Greens will continue to campaign to make sure that this much-loved school doesn’t close as that would be a huge blow for the local community. If the worst does happen, the Labour Administration will be responsible, so Greens will be pushing them to make it safer for children to walk, wheel or cycle to more distant schools. The local transport network needs to be revamped to give local people the opportunity to make sustainable travel choices, without having to worry about their safety. Most of the closest primary schools are north of the Old Shoreham Road, which currently means a perilous and polluted journey up Trafalgar Road for families with small children. I would therefore push for the urgent development of detailed School Travel Plans for all nearby schools, with committed funding to implementing measures identified by these plans, which might include new bus services, cycling infrastructure and safe crossings (especially on Trafalgar Road). I would also look at ways to reduce the use of the road by HGVs, which adds to the pollution here. These changes are needed anyway, but the threat of the school closure highlights the major need to create a healthier environment there.

Maples, David Timothy (Trades Union & Socialist Coalition) – received 22/12/23
I have no intention of allowing the Labour councillors to get away with closing the school. Election of a Trade Unionist & Socialist Coalition (TUSC) councillor on 11 January would boost the campaign and put Labour under enormous pressure to rethink. They wouldn’t want the issue to continue in a general election year.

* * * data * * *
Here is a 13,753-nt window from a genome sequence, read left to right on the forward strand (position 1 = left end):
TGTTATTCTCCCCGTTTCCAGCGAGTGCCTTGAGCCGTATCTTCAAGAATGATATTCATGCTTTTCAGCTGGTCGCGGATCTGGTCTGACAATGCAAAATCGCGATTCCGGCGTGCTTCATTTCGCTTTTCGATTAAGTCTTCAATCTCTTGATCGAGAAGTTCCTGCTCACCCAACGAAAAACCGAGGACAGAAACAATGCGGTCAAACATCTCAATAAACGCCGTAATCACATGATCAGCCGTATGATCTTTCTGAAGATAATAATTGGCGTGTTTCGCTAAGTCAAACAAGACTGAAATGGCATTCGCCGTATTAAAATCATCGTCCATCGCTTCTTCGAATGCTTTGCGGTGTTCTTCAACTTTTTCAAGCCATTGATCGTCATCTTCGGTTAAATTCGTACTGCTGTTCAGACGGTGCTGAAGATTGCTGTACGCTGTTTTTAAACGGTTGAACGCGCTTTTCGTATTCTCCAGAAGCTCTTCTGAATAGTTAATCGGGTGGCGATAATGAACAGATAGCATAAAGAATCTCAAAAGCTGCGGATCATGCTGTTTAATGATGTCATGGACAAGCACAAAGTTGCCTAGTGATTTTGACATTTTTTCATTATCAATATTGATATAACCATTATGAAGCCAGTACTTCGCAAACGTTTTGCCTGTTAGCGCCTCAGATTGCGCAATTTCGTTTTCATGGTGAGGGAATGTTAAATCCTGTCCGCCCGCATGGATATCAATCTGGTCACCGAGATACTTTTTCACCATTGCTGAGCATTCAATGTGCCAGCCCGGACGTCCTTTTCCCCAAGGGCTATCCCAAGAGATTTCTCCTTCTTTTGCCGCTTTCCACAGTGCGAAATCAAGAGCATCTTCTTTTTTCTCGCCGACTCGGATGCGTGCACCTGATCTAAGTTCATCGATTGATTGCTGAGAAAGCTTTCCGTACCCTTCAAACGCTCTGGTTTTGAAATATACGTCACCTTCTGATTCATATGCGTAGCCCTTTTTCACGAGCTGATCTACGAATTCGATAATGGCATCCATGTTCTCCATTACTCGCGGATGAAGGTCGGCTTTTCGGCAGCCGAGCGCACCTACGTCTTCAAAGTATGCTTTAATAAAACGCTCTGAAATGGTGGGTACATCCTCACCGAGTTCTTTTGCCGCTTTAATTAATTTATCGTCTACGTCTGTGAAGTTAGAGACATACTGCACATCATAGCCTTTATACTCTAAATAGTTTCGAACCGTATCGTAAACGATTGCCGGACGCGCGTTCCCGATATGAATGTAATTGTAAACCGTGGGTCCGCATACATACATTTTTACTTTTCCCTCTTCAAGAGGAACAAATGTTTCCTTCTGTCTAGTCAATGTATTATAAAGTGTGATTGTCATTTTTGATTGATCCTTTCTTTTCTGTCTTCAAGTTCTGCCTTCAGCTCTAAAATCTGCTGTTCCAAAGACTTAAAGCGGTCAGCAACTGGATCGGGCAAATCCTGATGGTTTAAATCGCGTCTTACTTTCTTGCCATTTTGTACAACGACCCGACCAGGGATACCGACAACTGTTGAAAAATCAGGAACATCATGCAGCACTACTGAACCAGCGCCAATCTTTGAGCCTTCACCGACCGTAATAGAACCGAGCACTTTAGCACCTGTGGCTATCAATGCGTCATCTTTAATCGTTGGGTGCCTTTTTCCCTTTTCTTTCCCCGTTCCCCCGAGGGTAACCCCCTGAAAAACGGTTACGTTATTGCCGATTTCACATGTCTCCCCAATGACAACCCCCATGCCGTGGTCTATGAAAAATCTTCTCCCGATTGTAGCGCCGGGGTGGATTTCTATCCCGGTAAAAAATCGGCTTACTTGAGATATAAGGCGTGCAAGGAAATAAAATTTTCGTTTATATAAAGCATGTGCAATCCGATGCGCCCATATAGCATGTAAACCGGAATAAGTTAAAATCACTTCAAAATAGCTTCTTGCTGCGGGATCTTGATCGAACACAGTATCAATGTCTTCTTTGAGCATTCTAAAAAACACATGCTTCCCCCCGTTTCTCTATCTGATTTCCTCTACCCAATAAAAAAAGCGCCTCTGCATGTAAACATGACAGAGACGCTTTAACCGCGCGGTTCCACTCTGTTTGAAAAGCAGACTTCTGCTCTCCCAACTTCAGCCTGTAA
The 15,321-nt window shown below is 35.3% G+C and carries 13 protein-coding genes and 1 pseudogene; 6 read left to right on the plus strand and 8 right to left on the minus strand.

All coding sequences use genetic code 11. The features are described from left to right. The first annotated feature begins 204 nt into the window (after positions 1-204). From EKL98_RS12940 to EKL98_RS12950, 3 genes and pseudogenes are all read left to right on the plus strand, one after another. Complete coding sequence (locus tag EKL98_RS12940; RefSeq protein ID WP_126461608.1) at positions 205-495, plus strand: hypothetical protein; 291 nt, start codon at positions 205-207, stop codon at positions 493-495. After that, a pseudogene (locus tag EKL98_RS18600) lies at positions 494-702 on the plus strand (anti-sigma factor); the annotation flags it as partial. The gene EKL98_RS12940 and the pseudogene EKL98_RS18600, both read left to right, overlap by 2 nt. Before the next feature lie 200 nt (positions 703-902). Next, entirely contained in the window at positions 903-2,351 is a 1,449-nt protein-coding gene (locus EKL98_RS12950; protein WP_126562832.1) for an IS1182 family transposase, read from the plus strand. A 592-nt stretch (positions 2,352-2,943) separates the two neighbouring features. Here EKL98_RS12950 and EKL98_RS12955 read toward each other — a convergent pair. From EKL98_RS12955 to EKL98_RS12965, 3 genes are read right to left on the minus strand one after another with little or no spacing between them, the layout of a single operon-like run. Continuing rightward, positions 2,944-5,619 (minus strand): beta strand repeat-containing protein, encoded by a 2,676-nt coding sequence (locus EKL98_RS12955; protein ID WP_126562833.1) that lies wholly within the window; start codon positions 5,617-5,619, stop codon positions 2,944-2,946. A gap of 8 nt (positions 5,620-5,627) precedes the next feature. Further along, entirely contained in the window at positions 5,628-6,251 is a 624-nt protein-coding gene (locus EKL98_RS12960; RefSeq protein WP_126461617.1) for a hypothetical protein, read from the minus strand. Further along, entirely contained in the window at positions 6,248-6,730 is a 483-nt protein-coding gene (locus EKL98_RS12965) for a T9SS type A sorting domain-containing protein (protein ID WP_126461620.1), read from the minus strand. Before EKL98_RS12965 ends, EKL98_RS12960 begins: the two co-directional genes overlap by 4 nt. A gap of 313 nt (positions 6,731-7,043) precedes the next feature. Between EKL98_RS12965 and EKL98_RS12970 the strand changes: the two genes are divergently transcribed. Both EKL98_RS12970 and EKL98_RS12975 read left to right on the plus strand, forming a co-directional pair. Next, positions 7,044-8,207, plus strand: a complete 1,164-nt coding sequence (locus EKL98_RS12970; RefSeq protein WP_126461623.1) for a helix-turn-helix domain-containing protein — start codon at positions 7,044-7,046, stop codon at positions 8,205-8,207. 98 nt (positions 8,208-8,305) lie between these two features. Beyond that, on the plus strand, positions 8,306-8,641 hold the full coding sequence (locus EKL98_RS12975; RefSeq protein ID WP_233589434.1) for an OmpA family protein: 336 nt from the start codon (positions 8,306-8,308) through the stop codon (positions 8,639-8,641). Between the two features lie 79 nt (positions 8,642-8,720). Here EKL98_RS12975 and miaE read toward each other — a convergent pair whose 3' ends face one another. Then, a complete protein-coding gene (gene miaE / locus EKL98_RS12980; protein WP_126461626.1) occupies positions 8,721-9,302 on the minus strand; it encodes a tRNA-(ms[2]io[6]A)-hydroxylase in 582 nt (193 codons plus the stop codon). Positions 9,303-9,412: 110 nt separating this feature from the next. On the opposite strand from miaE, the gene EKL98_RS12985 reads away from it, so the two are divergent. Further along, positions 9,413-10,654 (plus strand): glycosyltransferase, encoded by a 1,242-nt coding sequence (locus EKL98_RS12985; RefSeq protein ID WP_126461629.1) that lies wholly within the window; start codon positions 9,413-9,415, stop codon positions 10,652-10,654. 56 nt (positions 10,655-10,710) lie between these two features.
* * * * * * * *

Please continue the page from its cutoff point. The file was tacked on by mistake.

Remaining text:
Pupils have already have massive disruption to their education because of the pandemic. The last thing they need is to move to another primary and secondary. The Trade Unionist and Socialist Coalition (TUSC) is opposed to school closures. If pupil numbers are reducing, there should be smaller class sizes like private schools.
The proposals fail to take account of factors such as new housebuilding, enabling siblings to go to the same school, special educational needs, nursery provision and choices over faith education. Bin them. Questions 4 & 5 give even more reasons to oppose the closure.

The following candidates have not replied:

Franks, Benjamin James (Conservative) – Survey emailed 15/12/23 & 5/1/24. No response.

Gillespie, Jamie Rutherford (Independent) – Voicemail left 7/1/24. No response.

Guilmant, Josh (Labour) – Survey emailed 15/12/23 & 5/1/24. No response.

McKinley Fitch, Georgia Arabella (Democratic Liberation) – Survey delivered 16/12/23 & emailed 5/1/24. No response.

Rist, Kenneth Lloyd (Liberal Democrats) – Survey emailed 15/12/23 & 5/1/24. No response.